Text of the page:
By: Drew Hierwarter
The NASCAR Sprint Cup field at Bristol Motor Speedway continues to be the tightest and the toughest to make in all of motorsports. Consider this; Patrick Carpentier made a qualifying lap on Friday that was a mere .398 seconds slower than pole winner Carl Edwards’ lap. That’s just a touch under four tenths of a second. Less than the time it takes you to blink your eyes. And Carpentier failed to make the field! If the two cars, Carpentier’s and Edwards’, started their qualifying lap side by side, Carpentier would be less than half a car length behind Edwards when they came back around. Had that lap been the last one of the race it would’ve been one of the closest finishes in NASCAR history! And yet, that time wasn’t even good enough to make it into the race. Forty three cars qualified within just a little over three tenths of a second. Most of them were separated by only one or two thousands! Things can’t get much tighter than that!
And once the dust had settled after the race on Saturday night, in many ways it was still the same old Bristol. Lots of cars had donuts on their flanks and some pretty beat up body panels. The garage area resounded with the sound of hammers and reciprocating saws as crews tried to get their damaged cars repaired enough to at least fit back into the haulers. Some drivers were angry, many were disappointed and at least one was happy enough to do a back flip.
When Bristol was re-configured a little less than two years ago, many felt they had ruined it. Bristol had a long standing reputation for being a one groove race track where the only fast way around was on the bottom of the high banked turns. And the only way to pass another car was to literally knock it out of the way. This resulted in a lot of wrecks, a lot of yellow flags, and cars parading around behind the pace car on a lot of caution laps. It also led to hot tempers and antics like driver’s throwing helmets, gestures, and a few poorly chosen expletives at each other. Some fans loved it. But the quality of the racing always suffered.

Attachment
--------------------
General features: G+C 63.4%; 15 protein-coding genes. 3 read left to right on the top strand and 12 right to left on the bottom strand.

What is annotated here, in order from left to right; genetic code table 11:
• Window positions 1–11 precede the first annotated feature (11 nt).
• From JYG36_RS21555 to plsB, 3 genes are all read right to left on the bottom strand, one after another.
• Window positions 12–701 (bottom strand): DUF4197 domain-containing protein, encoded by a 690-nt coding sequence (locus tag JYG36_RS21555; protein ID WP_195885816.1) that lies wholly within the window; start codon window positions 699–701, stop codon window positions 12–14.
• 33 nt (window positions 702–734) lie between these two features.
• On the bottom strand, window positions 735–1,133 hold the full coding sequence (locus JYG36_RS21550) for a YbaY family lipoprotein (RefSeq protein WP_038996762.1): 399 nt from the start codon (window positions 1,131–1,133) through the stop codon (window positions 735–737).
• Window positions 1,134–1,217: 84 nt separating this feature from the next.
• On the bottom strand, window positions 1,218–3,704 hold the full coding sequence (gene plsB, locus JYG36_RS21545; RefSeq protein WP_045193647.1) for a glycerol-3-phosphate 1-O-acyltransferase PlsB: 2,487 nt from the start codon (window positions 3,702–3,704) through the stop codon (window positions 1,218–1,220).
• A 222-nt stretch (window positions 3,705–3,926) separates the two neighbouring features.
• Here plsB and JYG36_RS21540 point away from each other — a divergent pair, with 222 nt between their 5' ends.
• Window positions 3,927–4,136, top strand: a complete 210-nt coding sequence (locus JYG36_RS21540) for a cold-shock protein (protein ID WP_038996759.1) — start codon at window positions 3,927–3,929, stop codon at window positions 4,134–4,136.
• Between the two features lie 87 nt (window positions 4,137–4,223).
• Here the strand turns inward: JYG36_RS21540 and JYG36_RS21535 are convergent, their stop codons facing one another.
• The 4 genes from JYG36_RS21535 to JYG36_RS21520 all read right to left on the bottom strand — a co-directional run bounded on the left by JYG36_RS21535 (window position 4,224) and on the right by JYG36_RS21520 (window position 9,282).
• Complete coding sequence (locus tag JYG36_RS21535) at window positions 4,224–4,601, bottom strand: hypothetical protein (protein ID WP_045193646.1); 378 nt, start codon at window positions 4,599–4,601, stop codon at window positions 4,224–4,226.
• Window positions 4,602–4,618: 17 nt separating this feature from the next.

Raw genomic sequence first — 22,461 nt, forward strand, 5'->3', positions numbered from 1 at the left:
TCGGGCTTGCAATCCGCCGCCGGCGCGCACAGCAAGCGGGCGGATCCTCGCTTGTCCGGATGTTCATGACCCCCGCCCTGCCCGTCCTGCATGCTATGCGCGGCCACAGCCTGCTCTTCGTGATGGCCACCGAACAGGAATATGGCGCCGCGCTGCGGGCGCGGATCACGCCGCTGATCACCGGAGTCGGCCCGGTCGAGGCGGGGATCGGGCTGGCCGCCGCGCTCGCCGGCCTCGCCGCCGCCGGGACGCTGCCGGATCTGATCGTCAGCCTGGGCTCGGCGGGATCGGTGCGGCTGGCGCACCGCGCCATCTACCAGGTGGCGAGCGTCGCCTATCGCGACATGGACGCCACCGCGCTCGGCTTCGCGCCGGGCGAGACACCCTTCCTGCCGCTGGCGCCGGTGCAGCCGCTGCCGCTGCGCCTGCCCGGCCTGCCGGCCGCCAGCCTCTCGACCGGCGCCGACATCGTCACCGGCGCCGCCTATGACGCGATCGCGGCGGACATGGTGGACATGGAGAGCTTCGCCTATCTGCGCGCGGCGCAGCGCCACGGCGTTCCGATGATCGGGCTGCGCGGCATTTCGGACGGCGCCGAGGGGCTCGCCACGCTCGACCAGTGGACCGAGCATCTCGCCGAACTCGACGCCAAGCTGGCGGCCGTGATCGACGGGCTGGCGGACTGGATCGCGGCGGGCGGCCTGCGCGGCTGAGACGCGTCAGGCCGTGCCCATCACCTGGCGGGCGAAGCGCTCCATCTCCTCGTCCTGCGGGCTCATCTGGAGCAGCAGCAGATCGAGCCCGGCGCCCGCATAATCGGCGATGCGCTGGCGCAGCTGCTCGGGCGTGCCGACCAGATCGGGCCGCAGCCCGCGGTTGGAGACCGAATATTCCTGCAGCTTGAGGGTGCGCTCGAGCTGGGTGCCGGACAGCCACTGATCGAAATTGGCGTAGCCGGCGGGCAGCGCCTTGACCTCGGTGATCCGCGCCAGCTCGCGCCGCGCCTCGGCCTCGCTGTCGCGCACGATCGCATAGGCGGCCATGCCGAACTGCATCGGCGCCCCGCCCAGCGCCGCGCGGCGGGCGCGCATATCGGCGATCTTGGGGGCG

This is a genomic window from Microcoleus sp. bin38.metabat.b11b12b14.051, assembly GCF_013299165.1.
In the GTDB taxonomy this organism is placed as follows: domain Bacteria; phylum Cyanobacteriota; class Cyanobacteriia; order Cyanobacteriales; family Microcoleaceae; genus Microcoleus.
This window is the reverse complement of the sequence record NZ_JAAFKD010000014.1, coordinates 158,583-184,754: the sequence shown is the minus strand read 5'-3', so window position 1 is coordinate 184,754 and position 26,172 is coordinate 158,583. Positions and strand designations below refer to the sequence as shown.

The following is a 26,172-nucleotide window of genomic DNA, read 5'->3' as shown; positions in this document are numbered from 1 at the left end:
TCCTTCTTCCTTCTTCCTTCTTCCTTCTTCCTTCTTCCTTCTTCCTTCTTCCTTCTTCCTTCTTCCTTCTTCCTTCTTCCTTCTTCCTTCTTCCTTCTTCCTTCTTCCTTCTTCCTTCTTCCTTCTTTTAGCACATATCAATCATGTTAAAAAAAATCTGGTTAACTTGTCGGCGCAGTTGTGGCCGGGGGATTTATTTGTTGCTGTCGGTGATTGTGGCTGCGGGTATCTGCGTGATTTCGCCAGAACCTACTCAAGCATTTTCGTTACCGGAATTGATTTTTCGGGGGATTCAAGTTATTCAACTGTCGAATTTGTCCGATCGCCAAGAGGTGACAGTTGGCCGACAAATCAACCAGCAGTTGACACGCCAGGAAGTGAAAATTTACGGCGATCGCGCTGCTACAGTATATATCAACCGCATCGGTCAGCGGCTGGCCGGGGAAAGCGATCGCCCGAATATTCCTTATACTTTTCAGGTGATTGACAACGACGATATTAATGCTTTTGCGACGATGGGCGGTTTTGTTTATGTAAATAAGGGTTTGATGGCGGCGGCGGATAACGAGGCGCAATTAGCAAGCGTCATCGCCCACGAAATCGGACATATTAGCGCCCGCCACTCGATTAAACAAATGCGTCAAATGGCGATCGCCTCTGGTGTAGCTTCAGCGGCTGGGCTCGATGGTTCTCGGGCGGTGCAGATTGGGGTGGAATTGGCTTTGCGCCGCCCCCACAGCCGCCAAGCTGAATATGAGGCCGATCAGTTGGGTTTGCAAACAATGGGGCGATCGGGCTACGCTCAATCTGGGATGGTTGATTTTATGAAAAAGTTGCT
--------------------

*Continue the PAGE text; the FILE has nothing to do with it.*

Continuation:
The new configuration, with it’s progressive banking, allows two and sometimes three abreast racing. Drivers now have options and can race with each other and pass without much contact. The number and length of caution periods is now much less and the actual racing is better. There were still some incidents on Saturday night but, with the exception of the seven car wreck, most were from single car spins and debris on the track. And that multi-car wreck was caused by a spotter’s error, not an aggressive move on the track.
The finish of the Sharpie 500 was still a “typical Bristol” finish however, with a bump and run late race pass for the lead, and ultimately the win. After dominating the race and leading the most laps, Kyle Busch was bumped out of the lead by Carl Edwards who made no apologies in post race interviews.
“Would he do that to me?’ Edwards said, “And he has before, so that’s the way it goes. Let’s make it real clear, I’m not apologizing for it,” Edwards continued, citing several instances where he felt like Busch took him out of races to gain positions. “We’re even. They keep talking about rivalries, we might have one now.”
You see? It’s still same old Bristol, just the way it has always been!